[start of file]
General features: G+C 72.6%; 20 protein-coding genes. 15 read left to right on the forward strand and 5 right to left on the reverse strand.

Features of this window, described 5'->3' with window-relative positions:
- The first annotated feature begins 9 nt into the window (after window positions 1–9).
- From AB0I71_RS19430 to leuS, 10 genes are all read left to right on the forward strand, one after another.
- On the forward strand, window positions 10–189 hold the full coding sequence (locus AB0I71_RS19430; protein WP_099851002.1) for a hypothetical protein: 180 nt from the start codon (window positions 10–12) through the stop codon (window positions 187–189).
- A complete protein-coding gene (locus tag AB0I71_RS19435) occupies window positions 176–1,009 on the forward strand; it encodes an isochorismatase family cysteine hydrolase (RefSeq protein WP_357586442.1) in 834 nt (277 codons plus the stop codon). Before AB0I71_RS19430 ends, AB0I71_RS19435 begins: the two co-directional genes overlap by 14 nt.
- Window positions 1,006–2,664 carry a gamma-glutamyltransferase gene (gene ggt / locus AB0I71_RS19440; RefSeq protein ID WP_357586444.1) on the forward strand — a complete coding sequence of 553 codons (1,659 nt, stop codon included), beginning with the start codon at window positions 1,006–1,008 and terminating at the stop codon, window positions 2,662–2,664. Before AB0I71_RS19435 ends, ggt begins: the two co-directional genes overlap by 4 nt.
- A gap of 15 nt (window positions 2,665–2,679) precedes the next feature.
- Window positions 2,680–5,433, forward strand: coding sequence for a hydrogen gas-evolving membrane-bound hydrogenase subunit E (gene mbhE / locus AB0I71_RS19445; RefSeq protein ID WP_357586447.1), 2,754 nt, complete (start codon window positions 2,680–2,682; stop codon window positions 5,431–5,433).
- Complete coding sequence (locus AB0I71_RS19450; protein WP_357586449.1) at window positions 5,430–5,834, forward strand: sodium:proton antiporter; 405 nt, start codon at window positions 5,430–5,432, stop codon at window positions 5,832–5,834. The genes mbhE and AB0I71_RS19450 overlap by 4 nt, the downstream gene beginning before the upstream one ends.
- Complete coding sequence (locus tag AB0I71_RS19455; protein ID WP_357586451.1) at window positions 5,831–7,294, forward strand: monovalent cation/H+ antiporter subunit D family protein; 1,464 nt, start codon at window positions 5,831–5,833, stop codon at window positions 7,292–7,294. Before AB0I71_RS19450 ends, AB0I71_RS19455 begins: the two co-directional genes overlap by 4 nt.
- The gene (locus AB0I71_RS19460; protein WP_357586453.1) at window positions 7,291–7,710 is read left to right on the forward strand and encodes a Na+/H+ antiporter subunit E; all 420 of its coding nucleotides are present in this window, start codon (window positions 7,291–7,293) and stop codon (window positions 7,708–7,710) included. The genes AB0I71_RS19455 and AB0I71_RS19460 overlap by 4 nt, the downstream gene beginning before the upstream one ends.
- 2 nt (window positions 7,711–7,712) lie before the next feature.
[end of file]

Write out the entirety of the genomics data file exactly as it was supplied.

General features: G+C 72.6%; 20 protein-coding genes. 15 read left to right on the forward strand and 5 right to left on the reverse strand.

Features of this window, described 5'->3' with window-relative positions:
- The first annotated feature begins 9 nt into the window (after window positions 1–9).
- From AB0I71_RS19430 to leuS, 10 genes are all read left to right on the forward strand, one after another.
- On the forward strand, window positions 10–189 hold the full coding sequence (locus AB0I71_RS19430; protein WP_099851002.1) for a hypothetical protein: 180 nt from the start codon (window positions 10–12) through the stop codon (window positions 187–189).
- A complete protein-coding gene (locus tag AB0I71_RS19435) occupies window positions 176–1,009 on the forward strand; it encodes an isochorismatase family cysteine hydrolase (RefSeq protein WP_357586442.1) in 834 nt (277 codons plus the stop codon). Before AB0I71_RS19430 ends, AB0I71_RS19435 begins: the two co-directional genes overlap by 14 nt.
- Window positions 1,006–2,664 carry a gamma-glutamyltransferase gene (gene ggt / locus AB0I71_RS19440; RefSeq protein ID WP_357586444.1) on the forward strand — a complete coding sequence of 553 codons (1,659 nt, stop codon included), beginning with the start codon at window positions 1,006–1,008 and terminating at the stop codon, window positions 2,662–2,664. Before AB0I71_RS19435 ends, ggt begins: the two co-directional genes overlap by 4 nt.
- A gap of 15 nt (window positions 2,665–2,679) precedes the next feature.
- Window positions 2,680–5,433, forward strand: coding sequence for a hydrogen gas-evolving membrane-bound hydrogenase subunit E (gene mbhE / locus AB0I71_RS19445; RefSeq protein ID WP_357586447.1), 2,754 nt, complete (start codon window positions 2,680–2,682; stop codon window positions 5,431–5,433).
- Complete coding sequence (locus AB0I71_RS19450; protein WP_357586449.1) at window positions 5,430–5,834, forward strand: sodium:proton antiporter; 405 nt, start codon at window positions 5,430–5,432, stop codon at window positions 5,832–5,834. The genes mbhE and AB0I71_RS19450 overlap by 4 nt, the downstream gene beginning before the upstream one ends.
- Complete coding sequence (locus tag AB0I71_RS19455; protein ID WP_357586451.1) at window positions 5,831–7,294, forward strand: monovalent cation/H+ antiporter subunit D family protein; 1,464 nt, start codon at window positions 5,831–5,833, stop codon at window positions 7,292–7,294. Before AB0I71_RS19450 ends, AB0I71_RS19455 begins: the two co-directional genes overlap by 4 nt.
- The gene (locus AB0I71_RS19460; protein WP_357586453.1) at window positions 7,291–7,710 is read left to right on the forward strand and encodes a Na+/H+ antiporter subunit E; all 420 of its coding nucleotides are present in this window, start codon (window positions 7,291–7,293) and stop codon (window positions 7,708–7,710) included. The genes AB0I71_RS19455 and AB0I71_RS19460 overlap by 4 nt, the downstream gene beginning before the upstream one ends.
- 2 nt (window positions 7,711–7,712) lie before the next feature.